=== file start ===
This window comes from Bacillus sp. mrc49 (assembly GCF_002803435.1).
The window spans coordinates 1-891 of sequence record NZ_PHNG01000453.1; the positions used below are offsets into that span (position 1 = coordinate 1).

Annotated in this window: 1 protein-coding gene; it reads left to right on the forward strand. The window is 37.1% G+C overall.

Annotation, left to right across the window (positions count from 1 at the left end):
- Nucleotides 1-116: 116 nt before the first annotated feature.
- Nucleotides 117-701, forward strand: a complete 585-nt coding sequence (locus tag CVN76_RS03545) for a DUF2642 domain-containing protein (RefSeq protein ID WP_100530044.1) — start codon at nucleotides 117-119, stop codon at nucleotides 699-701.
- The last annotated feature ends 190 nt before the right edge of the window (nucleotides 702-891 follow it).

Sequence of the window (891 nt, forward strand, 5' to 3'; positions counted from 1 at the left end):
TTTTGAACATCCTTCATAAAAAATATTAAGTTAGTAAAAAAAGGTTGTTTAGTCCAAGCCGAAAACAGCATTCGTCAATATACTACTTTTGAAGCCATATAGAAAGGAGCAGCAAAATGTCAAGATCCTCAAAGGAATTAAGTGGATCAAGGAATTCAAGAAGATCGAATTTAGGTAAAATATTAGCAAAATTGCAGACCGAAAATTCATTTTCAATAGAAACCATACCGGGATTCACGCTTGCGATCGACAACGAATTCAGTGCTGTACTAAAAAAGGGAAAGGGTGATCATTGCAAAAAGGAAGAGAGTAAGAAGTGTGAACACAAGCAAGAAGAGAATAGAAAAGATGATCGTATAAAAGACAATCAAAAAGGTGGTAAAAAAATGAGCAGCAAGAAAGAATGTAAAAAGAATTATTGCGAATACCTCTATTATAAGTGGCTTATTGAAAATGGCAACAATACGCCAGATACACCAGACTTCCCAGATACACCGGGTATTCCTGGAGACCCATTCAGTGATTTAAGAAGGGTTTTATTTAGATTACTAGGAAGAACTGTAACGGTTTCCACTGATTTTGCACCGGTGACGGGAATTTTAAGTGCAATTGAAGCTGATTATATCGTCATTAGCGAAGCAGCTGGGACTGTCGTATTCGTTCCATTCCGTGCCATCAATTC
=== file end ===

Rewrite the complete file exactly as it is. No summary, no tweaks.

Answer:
This window comes from Bacillus sp. mrc49 (assembly GCF_002803435.1).
The window spans coordinates 1-891 of sequence record NZ_PHNG01000453.1; the positions used below are offsets into that span (position 1 = coordinate 1).

Annotated in this window: 1 protein-coding gene; it reads left to right on the forward strand. The window is 37.1% G+C overall.

Annotation, left to right across the window (positions count from 1 at the left end):
- Nucleotides 1-116: 116 nt before the first annotated feature.
- Nucleotides 117-701, forward strand: a complete 585-nt coding sequence (locus tag CVN76_RS03545) for a DUF2642 domain-containing protein (RefSeq protein ID WP_100530044.1) — start codon at nucleotides 117-119, stop codon at nucleotides 699-701.
- The last annotated feature ends 190 nt before the right edge of the window (nucleotides 702-891 follow it).

Sequence of the window (891 nt, forward strand, 5' to 3'; positions counted from 1 at the left end):
TTTTGAACATCCTTCATAAAAAATATTAAGTTAGTAAAAAAAGGTTGTTTAGTCCAAGCCGAAAACAGCATTCGTCAATATACTACTTTTGAAGCCATATAGAAAGGAGCAGCAAAATGTCAAGATCCTCAAAGGAATTAAGTGGATCAAGGAATTCAAGAAGATCGAATTTAGGTAAAATATTAGCAAAATTGCAGACCGAAAATTCATTTTCAATAGAAACCATACCGGGATTCACGCTTGCGATCGACAACGAATTCAGTGCTGTACTAAAAAAGGGAAAGGGTGATCATTGCAAAAAGGAAGAGAGTAAGAAGTGTGAACACAAGCAAGAAGAGAATAGAAAAGATGATCGTATAAAAGACAATCAAAAAGGTGGTAAAAAAATGAGCAGCAAGAAAGAATGTAAAAAGAATTATTGCGAATACCTCTATTATAAGTGGCTTATTGAAAATGGCAACAATACGCCAGATACACCAGACTTCCCAGATACACCGGGTATTCCTGGAGACCCATTCAGTGATTTAAGAAGGGTTTTATTTAGATTACTAGGAAGAACTGTAACGGTTTCCACTGATTTTGCACCGGTGACGGGAATTTTAAGTGCAATTGAAGCTGATTATATCGTCATTAGCGAAGCAGCTGGGACTGTCGTATTCGTTCCATTCCGTGCCATCAATTC